134 km of road: Brought forward by B&B Hotel riders, Rolland and Barthe, Bystrom and Cort. This space is 17″. There is only 10 km between the first climb and the second climb, called Kot d’Høve Stræde.
(Apparently not his real name. The climb names were approved by the Tour de France on this occasion).
Anyway. Côte d’Høve Stræde is a simple bagatelle 0.8 km long, peaking at 62 m above sea level.
137 km road: Great shots of the crowd in the peloton on the first climb. Reminds me of Yorkshire in 2014. Looks like a fantastic atmosphere and nice to see the sun shining on Denmark’s (one) big day.
139 km road: Barthe takes him climbing. The court sits there, cool as you like, waiting. Bystrom then launches his attack, Cort follows, but Rolland and Barte have no answer. Cort takes the first SME point of the 2022 Tour de France on his way. The crowds on this climb are absolutely massive. But thankfully they keep a respectful distance from the riders.
Early Barthe for the B&B Hotels p/b KTM guys, you might say, if you want to get to the weak and ultimately nonsensical game.
141 km road: The road is incredibly narrow on this climb. As a result, the trailing teams are fighting for position, and the difference before the break is slightly reduced to 1’46”.
Meanwhile, at the top of the road, Rolland sits behind the four, presumably waiting for the moment to attack. Cort also wants the KOM point.
142 km road: Here comes the first climb. Rolland will dig here. Will there be another? Its length is 1.1 km.
149 km road: “By a strange coincidence, Bystrom, Barthe, Rolland and Cort were the inventors of the highly influential but ultimately flawed vowel-only Internet, which briefly succeeded in allowing francophones to search for water, but was replaced by a more protean successor.” Emails Paul Griffin. “There is an increasingly pervasive school of thought that their version will make the world a happier place.”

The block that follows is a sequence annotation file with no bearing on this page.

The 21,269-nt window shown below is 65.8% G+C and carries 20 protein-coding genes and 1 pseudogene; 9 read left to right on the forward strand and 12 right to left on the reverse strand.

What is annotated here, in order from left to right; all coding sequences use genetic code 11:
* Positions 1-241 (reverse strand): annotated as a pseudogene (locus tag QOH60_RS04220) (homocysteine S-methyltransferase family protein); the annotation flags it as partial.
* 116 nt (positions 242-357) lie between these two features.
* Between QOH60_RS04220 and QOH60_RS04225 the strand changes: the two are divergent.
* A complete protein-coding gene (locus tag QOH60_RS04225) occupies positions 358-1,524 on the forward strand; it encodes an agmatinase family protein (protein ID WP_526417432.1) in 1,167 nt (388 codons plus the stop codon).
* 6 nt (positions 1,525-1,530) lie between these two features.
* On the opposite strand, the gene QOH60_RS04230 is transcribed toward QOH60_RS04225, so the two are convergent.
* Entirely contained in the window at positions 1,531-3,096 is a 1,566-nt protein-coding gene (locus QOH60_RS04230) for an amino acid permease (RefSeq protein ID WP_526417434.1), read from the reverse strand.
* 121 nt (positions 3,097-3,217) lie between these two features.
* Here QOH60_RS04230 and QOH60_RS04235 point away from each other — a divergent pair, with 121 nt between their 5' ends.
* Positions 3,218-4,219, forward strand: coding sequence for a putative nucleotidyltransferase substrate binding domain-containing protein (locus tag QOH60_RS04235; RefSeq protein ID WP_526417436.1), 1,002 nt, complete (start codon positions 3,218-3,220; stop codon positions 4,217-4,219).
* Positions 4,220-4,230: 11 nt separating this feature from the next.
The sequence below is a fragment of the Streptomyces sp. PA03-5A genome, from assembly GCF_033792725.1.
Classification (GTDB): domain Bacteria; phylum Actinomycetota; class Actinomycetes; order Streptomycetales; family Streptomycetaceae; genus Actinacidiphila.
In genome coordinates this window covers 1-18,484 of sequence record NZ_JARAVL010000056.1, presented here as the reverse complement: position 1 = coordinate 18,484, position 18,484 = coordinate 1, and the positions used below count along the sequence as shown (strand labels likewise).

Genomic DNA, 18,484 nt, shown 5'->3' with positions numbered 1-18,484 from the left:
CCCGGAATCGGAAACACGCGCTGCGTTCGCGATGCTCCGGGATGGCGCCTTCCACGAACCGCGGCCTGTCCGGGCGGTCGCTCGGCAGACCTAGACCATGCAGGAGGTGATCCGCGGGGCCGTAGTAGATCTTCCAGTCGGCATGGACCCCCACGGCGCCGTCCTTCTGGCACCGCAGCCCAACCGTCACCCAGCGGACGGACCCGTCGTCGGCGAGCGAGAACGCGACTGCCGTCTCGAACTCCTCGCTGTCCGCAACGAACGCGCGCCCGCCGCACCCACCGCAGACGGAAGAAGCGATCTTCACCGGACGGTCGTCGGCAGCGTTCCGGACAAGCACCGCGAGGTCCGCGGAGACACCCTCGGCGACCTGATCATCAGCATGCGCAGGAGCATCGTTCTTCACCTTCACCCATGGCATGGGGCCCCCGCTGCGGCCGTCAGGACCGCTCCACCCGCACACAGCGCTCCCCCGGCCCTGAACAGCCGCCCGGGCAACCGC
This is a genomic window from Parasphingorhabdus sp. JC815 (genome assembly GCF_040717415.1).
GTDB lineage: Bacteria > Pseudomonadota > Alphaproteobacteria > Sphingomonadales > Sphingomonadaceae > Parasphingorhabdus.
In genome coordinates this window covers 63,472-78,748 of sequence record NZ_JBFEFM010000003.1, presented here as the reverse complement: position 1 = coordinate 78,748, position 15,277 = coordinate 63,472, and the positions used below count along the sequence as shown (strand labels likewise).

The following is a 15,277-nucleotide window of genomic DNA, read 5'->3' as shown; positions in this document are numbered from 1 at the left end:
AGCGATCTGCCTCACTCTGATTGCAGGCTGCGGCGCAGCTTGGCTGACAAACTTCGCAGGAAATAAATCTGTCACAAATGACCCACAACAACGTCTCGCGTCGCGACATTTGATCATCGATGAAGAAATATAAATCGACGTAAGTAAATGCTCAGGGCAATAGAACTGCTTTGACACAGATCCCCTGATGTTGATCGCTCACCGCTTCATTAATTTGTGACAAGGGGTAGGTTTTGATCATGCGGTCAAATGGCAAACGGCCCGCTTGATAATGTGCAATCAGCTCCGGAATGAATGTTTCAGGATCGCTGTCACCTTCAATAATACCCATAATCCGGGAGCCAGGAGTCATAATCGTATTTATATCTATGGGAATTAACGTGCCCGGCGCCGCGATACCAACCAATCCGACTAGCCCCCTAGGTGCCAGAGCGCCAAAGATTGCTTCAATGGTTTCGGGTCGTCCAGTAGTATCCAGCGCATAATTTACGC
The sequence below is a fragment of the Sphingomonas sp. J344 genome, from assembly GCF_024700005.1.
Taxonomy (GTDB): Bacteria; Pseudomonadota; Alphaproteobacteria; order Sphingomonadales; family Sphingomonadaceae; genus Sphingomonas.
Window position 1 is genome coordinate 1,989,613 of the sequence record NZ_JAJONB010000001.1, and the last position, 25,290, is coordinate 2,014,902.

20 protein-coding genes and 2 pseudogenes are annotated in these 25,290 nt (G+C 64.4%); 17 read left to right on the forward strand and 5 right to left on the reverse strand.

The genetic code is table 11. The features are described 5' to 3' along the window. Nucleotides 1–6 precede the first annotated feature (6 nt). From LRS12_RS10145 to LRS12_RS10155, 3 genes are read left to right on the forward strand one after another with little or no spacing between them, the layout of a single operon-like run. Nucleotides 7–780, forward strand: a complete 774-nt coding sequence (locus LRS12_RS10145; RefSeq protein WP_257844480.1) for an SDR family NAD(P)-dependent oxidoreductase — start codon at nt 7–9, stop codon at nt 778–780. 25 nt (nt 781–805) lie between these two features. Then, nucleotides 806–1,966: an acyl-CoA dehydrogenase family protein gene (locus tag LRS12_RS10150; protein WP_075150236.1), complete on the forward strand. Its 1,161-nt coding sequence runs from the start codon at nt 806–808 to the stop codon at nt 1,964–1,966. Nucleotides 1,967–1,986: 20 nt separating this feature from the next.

This is designed to win a random funny email of the day.
151 km of road: There are three categories to four climbs on the menu today. The first of them, Côte d’Asnæs Indelukke, is coming soon. The average speed of the peloton is 44.4 km/h, which is quite fierce.
153 km of road: Retired Irish rider Dan Martin also offers interesting insights on Twitter:
165 km road: A tactical insight from Alex Dowsett on Twitter about the bridge will follow:
165 km road: Did you miss yesterday? Never fear, here’s Jeremy Whittle’s Phase 1 report:
167 km of road: The clearance increased slightly to 1’43”. A reminder of the Four Horsemen:
Cyril Barthe and Pierre Roland (B&B Hotels p/b KTM)
Sven Erik Bystrom (Intermarché-Wanty-Gobert Materials)
Magnus Court (EF Education – EasyPost).
If Bystrom wins this, there will be dancing in the streets of Intermarché-Wanty-Gobert Matériaux.
170 km road: Sean Kelly, always a great commentator on Eurosport, backed Jakobsen to a stage win today.
175 km road: Magnus Kort won a Tour stage in 2018 and won six stages at the Vuelta a Espana. track record. Neither Cyril Barthe nor Sven Erik Bystrøm have a Grand Tour stage win to their name. Rolland and Court are guys who have been there, done it in the biggest races in this break.
178 km road: The gap is maintained at about 1’33”. The sun is out and the mood of the peloton seems relaxed, maybe after 10 minutes, several sport directors get on the radio and tell the chasing peloton to close the gap. Separately to have any chance they ride it a lot.
182 km road: “Final” will be interesting today. The wind is expected to blow and there will be teams looking to attack – both the stage-reserved contenders and the GC teams.